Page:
Essays

Philip-­Lorca diCorcia: Reflections on ‘Streetwork’ 1993-­1997

By The ASX Team on August 1, 2015

The most consistent conclusion I have drawn in my travels is that no one really knows what’s going on –it is apathy and self-­‐preservation, which define the sociopolitical aspects of the cities and their societies.

By Philip-­Lorca diCorcia, Reflections on Streetwork 1993-­1997

The elements, which call into question the normal relationship of appearance to truth in photography, are, for most artists of my generation, tools to enrich the experience of the work rather than ends in themselves. If anyone were to tell me that what interests them most about my work is the questioning of the norms of photography, I would answer that they had missed the point. It is also tiring to continually see the work as having cinematic characteristics which influence the interpretation rather than becoming another element in the compositional array: there is no “plot” –the plot, as such, is generated by the realities at play at the moment, which include subjective states, objective observations, the interpretation of the sociopolitical dynamics at work AND the desire to give all these elements unprejudiced freedom from the predispositions that photography naturally creates.

I try to leave the meaning as open ended as possible, both as an acknowledgement of my own inability to “define” what we see and the realization that reductive analysis is boring and overly determined. The pictures are “non-­events” both because I see that as interesting and because I want to remove photography’s biggest attraction – the offering of second hand experience.

Only the deeply deluded maintain that objective reality can define what is “real.” I don’t propose my work as an advanced definition of reality. I know as little as anyone about it. If the pictures stimulate interest, it is probably the subliminal recognition of the confusion we all face when confronting “reality.” I am only sure that what we see in this world is deceptive, especially in the media. I work on the assumption that nothing is new and nothing is real. That skepticism underlines my strategies as much as the search for any objective truth.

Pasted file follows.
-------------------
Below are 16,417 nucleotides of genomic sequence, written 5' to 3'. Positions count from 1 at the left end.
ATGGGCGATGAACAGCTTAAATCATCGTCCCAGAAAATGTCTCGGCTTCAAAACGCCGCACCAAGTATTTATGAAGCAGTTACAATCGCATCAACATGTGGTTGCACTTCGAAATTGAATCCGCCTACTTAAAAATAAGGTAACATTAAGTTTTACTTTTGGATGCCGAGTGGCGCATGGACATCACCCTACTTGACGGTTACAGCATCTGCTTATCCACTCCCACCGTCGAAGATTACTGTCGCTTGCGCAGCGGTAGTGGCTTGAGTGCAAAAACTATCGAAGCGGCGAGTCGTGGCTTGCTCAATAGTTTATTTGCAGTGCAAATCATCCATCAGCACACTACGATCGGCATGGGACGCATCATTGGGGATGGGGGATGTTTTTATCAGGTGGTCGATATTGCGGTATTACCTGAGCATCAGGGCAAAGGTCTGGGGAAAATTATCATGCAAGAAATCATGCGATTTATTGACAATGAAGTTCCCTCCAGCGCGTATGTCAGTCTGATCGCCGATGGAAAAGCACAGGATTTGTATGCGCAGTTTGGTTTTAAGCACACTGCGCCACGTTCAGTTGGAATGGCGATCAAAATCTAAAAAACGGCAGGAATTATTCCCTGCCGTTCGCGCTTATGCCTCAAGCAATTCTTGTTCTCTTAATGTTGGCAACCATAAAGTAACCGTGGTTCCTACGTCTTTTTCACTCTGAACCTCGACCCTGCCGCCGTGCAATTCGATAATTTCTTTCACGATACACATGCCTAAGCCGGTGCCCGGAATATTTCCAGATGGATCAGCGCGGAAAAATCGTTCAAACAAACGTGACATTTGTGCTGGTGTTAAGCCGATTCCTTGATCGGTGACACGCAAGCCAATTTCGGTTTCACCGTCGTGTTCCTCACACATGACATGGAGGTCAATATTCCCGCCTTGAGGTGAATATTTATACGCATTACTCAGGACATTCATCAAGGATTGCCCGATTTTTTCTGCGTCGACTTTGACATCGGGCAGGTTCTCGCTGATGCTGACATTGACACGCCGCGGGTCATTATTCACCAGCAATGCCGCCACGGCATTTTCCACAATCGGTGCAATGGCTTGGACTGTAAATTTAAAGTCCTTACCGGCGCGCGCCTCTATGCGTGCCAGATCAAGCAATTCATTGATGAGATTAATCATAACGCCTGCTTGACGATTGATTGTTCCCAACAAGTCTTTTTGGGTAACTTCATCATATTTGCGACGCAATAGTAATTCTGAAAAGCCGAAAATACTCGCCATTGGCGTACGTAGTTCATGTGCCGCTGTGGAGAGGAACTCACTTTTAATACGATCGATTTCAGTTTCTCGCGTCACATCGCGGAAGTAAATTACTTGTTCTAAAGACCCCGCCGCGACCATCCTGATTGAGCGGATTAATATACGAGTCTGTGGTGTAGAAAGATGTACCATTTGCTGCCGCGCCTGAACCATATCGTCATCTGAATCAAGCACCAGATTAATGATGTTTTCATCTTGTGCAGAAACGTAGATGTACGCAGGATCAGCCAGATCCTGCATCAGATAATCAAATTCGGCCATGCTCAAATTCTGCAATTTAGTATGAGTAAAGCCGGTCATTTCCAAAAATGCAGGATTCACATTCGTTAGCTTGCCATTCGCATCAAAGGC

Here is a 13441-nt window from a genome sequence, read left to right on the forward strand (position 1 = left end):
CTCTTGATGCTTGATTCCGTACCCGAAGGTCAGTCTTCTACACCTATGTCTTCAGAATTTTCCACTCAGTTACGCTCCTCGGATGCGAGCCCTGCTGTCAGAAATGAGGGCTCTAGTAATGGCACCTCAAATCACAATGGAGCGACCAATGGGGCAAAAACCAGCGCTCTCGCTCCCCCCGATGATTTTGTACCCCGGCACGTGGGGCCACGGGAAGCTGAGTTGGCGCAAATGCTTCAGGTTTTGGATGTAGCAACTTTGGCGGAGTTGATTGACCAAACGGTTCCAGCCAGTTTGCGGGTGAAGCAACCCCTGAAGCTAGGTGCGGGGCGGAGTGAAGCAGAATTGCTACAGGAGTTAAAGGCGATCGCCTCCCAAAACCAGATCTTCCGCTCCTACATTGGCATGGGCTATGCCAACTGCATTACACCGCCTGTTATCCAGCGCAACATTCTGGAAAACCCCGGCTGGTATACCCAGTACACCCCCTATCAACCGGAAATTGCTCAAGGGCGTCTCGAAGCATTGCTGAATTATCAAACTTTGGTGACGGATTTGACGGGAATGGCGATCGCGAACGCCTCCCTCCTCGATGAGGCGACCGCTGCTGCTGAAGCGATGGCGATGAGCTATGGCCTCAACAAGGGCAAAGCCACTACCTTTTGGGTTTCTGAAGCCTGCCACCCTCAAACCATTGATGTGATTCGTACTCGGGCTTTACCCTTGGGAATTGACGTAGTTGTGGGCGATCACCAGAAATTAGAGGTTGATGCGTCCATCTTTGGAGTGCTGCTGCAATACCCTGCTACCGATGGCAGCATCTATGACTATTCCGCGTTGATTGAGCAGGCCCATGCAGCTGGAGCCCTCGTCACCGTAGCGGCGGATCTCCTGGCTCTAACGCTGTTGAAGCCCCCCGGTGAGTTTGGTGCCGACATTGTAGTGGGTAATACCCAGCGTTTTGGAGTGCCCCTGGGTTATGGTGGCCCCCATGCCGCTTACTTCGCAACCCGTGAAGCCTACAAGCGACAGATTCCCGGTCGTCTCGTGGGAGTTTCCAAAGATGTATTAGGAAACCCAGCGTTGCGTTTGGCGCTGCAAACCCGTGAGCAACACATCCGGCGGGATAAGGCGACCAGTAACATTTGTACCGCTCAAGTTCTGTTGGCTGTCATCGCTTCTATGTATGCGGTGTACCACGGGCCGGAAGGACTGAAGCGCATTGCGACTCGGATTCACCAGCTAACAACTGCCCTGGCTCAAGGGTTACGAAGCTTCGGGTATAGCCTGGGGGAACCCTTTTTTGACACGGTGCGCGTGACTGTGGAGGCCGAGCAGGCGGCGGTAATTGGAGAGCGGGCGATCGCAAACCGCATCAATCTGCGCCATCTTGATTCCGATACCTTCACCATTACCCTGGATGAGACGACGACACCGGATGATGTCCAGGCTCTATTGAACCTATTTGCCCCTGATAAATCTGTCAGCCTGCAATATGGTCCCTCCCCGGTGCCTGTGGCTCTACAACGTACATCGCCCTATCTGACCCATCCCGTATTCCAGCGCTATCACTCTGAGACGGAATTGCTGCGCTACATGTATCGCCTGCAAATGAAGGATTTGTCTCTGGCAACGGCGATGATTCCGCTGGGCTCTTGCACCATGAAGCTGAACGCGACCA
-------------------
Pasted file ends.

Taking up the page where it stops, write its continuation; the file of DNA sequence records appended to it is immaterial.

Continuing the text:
The street does not induce people to shed their self-­awareness. They seem to withdraw into themselves. They become less aware of their surroundings, seemingly lost within themselves.

In the sense that the part represents the whole I am interested in society at large. . . The most consistent conclusion I have drawn in my travels is that no one really knows what’s going on –it is apathy and self-­‐preservation, which define the sociopolitical aspects of the cities and their societies. Subjectivity becomes a comforting trap. It obsessively focuses on the self as a standard for an exterior reality, which exists only in the mind. Psychology is reality for many people. I try to show this. It may not, in fact, be the actual psychology of the subject that I portray, but it is played out in the image and the projection of that psychology into the surrounding space. The street does not induce people to shed their self-­awareness. They seem to withdraw into themselves. They become less aware of their surroundings, seemingly lost within themselves. Their image is the outward facing front belied by the inwardly gazing eyes.

Unfortunately, the conclusion most often drawn about the people in my photographs is that they are alienated. I do not speak to any of them, so I cannot substantiate that. Obviously, urban life is alienating, especially for those with little choice. But, since I choose the elements within my images, maybe it is more me that feels the need to express my own view of the pathos which rules the average life. My work has helped me to formulate that viewpoint and continues to inform it.

3 b

Calcutta, 1998 @ Philip-Lorca diCorcia